2.0 line spacing
Microsoft Word format
Each submission will be read blindly.

That's how you read its messages: blindly—without bias to past feelings or moments, or the things you used to do together, all the plans you made. All of Love’s words wind up on the slush pile.

You close Love's messages and turn back to your English class with fresh energy in your voice. Some kid asks why they have to read The Adventures of Huckleberry Finn. To be fair, it’s boring and not right for their reading level. But the wrinkled copies are all the language department can afford right now. It’s all that it could afford last year and the year before that as well.

At lunch, Love is there in the sandwiches which have been cut more cleanly than a mirror’s edge, stuffed with pastrami, tomato slices redder than passion, a thick white cheddar slice, and fresh watercress leaves. One of the other guys, Mr Petersen, the maths teacher, says you must be putting in the midnight work if you’re getting lunch like that. Another one, Mr Loubser, the geography teacher, ruefully looks at two brown slices mortared by peanut butter and says, “Love, don’t let go of it, my young apprentice.”

When your phone buzzes in your pocket you ignore it until your thigh stops quivering.

—Hey, how’s your day going?

Love is kind.

When you show up at Franco’s flat that evening his face registers surprise for an instant before he nods you over to the couch. You flicker between channels, undecided. Champions League commercials. A mumble rap video. Catastrophic Brexit negotiations. Nature documentaries—you ask him to pause on the leopard dismembering the impala.

“All good?” Franco asks.


You finish the documentary and get the updates on your boy’s philandering.

Back home you mention you stopped off at Franco’s for a bit. Love just smiles and says, “Cool. Hope you boys had fun.”

Love is not jealous.

You almost wish it was.

The way Love holds your hand when you walk to the shop, or when you go for a stroll in the sighing dusk, just so, with the slightest bit of moisture greasing your palms. You want to let go of the hand you thought you’d hold onto forever.

“Is everything okay?”

You give Love a wan smile. “Yeah. Of course.”

You lengthen your stride. The hands pull apart.

Love has inside jokes which no longer tickle your ribs. Now the humour punches like a sour left hook. Love winks at you at a dinner party and you backhand silence to it, swinging its emotions left and right, running it ragged. Its closeness seems too close. Its fragrance no longer sends you reeling. Its movements seem clumsy and careless. And there are crumbs everywhere on the kitchen counter. Like, everywhere.

All the time, Franco. How the fuck are there crumbs everywhere? Women are filthy creatures.

—You’re the only nigga I know bitching about that, dude.

You turn away from the phone. Franco’s no help at all.

“You’re awfully quiet,” Love says.


“I deserve more than that.” Love comes and wraps its hands around your waist and looks up at you.


“That’s better.” Love reaches up to kiss you. You hold out until the last second of rudeness before you bend your neck to meet its lips. Your mouth autopilots through the saliva exchange.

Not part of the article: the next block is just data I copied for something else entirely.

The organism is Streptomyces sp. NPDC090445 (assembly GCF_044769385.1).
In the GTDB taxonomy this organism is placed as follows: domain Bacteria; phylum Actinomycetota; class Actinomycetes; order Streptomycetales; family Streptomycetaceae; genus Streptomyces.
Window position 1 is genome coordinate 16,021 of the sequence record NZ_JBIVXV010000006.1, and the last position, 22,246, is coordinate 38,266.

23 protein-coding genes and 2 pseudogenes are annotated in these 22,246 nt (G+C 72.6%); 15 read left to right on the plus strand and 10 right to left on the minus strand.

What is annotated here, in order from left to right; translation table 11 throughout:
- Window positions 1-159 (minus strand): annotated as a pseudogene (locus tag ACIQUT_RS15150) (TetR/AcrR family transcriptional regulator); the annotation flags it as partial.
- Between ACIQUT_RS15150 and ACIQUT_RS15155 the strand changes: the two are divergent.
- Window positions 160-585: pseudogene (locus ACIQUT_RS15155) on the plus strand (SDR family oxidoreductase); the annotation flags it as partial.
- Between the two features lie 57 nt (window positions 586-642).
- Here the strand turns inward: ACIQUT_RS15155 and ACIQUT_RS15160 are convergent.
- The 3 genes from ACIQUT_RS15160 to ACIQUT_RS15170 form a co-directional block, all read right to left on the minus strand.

Love is patient.

You remember the first hello, a greeting of such power you couldn’t contemplate ever saying goodbye. You were calling to take out Love on what felt like the umpteenth date. (It was the third, thank you very much!)


“Hi,” Love said.


“I know who you are.” You both made small talk and then you asked if you could meet up. “Look,” Love said, “I already know who you are to everyone else. But who or what do you want to be to me?”

“Forever,” you said.

The pause. You could hear it breathing into the phone.

“Yours,” Love said shyly.

That night at the restaurant all it did was look at you. Long. With the gaze which could separate you into boy, man, flesh, words, lies, hopes, and fears. In the past you would’ve fidgeted and sweated. But you were cool. This is what you wanted. You were certain.

When the bill came you said you’d get it. Love said the two of you should split it and you said, nah, you could split the mortgage and the child-rearing duties when the time came. You said you’d start lobbying for longer paternal leave days. Love looked at you straight. You didn’t look away. It read you the Miranda Rights, “Careful, anything you say can and will be held against you.”

“I say you, then” you said.

Love laughed.

Back then.

Way, way back.

How the present fails to live up to memory. Now look how the laughter ebbs away, and the knowing silence gnaws away at the thing that could never die without either one of you first dying. Even though you’re both still alive, your love’s already left for the hereafter. You’re just sleep-kissing and sleep-loving through its wake.

Look how Love tries; how it puts in the time, time, time, time, and how it tries to burn, burn, burn but time does not catch a fire. Time flies instead.

Look how Hooke’s law applies here, how deliberately careless you are knowing if you pull it and stretch it, Love will come back to you again and again.

And again.

And again.

Love loses its lustre when you belittle it with your trial.

Love will always show up, always willingly.

A morning comes. The sun’s rays turn the burglar bars into jailhouse-shadows on the walls. Love rolls over and sits up. It sees you at the end of the bed. You have your back to it, but you can feel its hands stretching out to you, just about to make contact with your shoulders, then Love pulls back. You wish it had touched you. Maybe it would’ve changed things.